One Body

This week, I want to share what’s been on my heart about the power of unity in the body of Christ. Unity is probably something the world talks about more than the church. The catchphrase of the day is world peace and there is constant push for combined global efforts politically, economically, and socially. The problem is that when the world says unity, it means conformity.

Jesus said He didn’t come to bring peace, but a sword (Matthew 10:34). He didn’t come to bring everyone together under a social or political banner, but to rightly divide light and darkness with the truth. We know that Jesus is our peace, but the Word of God will never conform to any ideology. It doesn’t bend, break, or change, which is why it brings division. What’s especially interesting about this is that the Word of God is the only thing that can both divide and unite. Think about it! Jesus is the Word of God, which Hebrews 4:12 tells us is “living and active, sharper than any two-edged sword, piercing to the division of soul and of spirit, of joints and of marrow, and discerning the thoughts and intentions of the heart.” However, Jesus is also the healing balm of Gilead. Ephesians 2:13-14 tells us that, “In Christ Jesus, [we] who once were far off have been brought near by the blood of Christ. For He himself is our peace, who has made us both one and has broken down in his flesh the dividing wall of hostility.” The Word of God rightly divides so we can be purely unified.

In the body of Christ, we aren’t all the same, but we should be united. We all know the pain of one part of our body hurting (anyone ever stubbed a toe?). It doesn’t matter how small a part of our body seems; if it hurts, the whole body is aware of it. Romans 12:15 says to, “Rejoice with those who rejoice, weep with those who weep.” We are one body.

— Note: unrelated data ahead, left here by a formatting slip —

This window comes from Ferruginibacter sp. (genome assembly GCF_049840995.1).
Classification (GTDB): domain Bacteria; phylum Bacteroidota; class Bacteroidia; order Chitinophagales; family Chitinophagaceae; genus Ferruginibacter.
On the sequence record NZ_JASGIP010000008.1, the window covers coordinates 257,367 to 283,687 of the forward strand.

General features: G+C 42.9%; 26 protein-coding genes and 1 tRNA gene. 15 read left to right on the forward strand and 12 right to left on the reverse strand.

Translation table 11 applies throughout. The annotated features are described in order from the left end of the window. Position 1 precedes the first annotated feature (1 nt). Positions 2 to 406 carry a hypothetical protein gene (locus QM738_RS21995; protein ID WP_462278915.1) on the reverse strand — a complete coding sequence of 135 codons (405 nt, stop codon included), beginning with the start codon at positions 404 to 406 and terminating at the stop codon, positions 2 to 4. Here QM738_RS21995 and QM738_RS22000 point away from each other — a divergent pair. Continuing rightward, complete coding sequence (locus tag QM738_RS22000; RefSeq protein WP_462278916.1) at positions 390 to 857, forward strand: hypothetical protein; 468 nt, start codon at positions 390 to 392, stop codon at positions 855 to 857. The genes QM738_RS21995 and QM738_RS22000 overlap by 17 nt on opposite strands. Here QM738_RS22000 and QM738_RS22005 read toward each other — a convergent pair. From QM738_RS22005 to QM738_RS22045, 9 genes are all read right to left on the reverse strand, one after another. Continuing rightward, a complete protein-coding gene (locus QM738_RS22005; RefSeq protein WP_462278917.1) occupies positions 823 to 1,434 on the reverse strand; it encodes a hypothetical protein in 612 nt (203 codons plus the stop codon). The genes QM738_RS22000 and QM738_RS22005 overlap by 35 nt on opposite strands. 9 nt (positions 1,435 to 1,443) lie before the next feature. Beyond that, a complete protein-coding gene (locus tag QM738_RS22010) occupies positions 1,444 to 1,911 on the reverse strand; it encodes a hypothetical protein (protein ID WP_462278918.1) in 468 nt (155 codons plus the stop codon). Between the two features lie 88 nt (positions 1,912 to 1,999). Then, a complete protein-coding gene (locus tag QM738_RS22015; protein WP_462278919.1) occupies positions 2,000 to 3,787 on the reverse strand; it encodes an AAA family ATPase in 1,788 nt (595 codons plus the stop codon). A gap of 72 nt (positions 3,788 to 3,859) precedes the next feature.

Paul dealt with this in the Corinthian church when they tried to divide themselves into factions under particular leaders.

1 Corinthians 1:10-13 says,

“I appeal to you, brothers, by the name of our Lord Jesus Christ, that all of you agree, and that there be no divisions among you, but that you be united in the same mind and the same judgment. For it has been reported to me by Chloe’s people that there is quarreling among you, my brothers. What I mean is that each one of you says, “I follow Paul,” or “I follow Apollos,” or “I follow Cephas,” or “I follow Christ.” Is Christ divided? Was Paul crucified for you? Or were you baptized in the name of Paul?”

The only way we can be united in the same mind is if we have the mind of Christ. If we are united with Jesus, we will be united with those who are also joined to Him without striving. It doesn’t mean that we’ll always agree about everything – that’s conformity. However, if we are together in our pursuit of Jesus, in agreement with His Spirit and Word, we will be “united in the same mind and judgment.”

1 Corinthians 12:18-20 reminds us that “God arranged the members in the body, each one of them, as he chose. If all were a single member, where would the body be? As it is, there are many parts, yet one body.”